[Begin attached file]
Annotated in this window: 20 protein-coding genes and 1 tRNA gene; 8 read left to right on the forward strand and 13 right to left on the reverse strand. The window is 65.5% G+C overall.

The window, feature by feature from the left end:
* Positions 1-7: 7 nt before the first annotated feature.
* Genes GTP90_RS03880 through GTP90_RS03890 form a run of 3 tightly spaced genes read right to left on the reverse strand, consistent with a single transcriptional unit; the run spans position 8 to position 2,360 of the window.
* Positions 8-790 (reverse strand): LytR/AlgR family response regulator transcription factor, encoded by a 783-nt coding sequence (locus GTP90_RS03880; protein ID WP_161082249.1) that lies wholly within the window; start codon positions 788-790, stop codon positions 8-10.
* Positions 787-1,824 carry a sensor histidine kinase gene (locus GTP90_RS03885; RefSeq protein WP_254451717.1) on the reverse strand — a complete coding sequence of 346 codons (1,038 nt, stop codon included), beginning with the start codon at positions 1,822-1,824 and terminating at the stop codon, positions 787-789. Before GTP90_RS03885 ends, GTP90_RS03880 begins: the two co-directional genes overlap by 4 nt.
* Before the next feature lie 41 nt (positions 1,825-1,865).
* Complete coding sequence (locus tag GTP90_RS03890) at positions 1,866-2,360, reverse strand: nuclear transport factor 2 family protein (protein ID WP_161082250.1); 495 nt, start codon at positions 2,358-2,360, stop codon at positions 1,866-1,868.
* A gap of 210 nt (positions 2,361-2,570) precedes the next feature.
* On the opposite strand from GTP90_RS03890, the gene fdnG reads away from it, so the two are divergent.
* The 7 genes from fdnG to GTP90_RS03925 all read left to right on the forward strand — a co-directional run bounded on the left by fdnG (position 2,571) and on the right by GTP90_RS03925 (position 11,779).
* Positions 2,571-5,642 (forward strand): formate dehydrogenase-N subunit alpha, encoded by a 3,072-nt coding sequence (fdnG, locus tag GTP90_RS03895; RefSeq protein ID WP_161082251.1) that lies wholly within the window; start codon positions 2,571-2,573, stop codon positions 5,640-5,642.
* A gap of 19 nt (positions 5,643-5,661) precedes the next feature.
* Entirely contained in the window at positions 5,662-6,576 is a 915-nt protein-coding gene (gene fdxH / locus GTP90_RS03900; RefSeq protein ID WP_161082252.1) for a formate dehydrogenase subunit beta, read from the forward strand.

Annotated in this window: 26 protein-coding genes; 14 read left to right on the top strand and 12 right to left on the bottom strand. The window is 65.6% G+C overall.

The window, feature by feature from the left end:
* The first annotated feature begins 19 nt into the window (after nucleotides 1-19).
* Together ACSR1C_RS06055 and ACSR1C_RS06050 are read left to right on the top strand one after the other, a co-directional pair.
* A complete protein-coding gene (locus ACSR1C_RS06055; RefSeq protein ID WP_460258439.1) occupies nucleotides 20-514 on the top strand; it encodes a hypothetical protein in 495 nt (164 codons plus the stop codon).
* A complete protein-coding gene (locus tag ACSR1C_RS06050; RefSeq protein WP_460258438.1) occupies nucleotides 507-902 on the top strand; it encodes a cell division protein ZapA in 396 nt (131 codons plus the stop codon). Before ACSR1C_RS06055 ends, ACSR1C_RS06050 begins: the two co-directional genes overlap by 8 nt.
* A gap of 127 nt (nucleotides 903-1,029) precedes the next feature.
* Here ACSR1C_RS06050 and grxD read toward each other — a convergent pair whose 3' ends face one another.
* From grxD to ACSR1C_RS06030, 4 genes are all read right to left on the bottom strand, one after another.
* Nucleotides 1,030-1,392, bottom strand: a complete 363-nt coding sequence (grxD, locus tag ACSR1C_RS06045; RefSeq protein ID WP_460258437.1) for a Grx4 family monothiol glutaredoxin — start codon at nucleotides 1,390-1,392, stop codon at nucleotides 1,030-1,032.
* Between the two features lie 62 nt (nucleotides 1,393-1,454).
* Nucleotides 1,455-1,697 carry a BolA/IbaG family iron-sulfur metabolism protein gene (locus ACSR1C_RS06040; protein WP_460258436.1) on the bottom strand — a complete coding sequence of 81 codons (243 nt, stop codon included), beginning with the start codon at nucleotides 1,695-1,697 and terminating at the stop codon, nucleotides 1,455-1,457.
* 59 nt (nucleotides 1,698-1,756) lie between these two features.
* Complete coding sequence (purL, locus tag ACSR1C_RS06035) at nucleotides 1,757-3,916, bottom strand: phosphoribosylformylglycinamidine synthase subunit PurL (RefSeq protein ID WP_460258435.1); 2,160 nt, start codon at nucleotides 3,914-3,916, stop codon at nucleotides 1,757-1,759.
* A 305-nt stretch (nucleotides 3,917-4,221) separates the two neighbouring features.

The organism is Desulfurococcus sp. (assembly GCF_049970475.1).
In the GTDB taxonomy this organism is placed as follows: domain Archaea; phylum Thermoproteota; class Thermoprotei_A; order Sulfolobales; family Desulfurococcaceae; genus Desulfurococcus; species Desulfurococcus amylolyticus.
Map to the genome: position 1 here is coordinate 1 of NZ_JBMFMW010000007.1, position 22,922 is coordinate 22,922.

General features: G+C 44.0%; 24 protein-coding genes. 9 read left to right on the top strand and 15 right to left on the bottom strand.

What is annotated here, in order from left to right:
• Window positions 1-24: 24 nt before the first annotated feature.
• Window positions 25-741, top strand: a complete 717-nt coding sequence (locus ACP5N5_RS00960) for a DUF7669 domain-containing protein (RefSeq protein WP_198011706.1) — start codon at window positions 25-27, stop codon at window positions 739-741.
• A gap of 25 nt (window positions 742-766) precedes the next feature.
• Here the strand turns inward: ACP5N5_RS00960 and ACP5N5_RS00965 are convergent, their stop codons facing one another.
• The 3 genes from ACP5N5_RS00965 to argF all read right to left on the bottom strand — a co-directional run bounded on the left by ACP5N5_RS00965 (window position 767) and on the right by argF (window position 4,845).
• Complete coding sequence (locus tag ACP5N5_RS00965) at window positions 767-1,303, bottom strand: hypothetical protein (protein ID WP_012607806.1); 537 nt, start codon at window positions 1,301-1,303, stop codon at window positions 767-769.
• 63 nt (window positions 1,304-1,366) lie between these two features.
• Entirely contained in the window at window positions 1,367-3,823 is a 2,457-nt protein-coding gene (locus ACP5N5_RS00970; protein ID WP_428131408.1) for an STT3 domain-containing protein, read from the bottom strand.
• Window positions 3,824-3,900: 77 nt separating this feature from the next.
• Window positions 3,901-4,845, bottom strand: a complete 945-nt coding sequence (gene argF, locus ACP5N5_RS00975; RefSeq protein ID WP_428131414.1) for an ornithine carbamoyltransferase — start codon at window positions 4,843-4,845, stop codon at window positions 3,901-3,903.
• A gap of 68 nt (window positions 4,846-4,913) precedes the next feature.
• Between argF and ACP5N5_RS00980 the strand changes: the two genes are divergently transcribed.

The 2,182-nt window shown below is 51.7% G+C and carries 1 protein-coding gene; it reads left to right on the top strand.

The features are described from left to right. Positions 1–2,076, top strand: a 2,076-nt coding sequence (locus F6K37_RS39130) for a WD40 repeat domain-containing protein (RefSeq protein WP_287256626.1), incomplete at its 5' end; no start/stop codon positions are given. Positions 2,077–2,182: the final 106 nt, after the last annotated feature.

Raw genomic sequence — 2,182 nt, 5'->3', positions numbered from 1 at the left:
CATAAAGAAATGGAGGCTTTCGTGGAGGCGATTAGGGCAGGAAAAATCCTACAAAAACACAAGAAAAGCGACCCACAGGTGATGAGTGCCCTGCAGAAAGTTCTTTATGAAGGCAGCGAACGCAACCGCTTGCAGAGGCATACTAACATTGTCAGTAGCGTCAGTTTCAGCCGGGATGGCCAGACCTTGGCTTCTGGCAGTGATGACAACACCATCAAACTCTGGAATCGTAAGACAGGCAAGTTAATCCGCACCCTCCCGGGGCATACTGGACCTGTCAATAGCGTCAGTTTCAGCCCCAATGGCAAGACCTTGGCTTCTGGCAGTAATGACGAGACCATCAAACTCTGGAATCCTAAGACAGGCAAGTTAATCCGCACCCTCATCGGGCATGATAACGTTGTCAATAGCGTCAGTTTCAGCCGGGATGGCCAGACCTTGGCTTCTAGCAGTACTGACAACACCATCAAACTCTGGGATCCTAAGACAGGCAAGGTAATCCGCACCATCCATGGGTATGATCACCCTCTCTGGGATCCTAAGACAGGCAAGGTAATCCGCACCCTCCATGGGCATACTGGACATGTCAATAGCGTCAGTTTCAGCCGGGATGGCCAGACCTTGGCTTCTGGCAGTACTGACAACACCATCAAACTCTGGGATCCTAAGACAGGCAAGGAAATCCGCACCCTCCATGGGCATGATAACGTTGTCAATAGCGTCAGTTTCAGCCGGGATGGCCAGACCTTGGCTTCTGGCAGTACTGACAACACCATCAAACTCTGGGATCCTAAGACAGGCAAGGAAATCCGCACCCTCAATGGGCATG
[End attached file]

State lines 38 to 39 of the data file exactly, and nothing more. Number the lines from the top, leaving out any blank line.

• Here the strand turns inward: ACP5N5_RS00960 and ACP5N5_RS00965 are convergent, their stop codons facing one another.
• The 3 genes from ACP5N5_RS00965 to argF all read right to left on the bottom strand — a co-directional run bounded on the left by ACP5N5_RS00965 (window position 767) and on the right by argF (window position 4,845).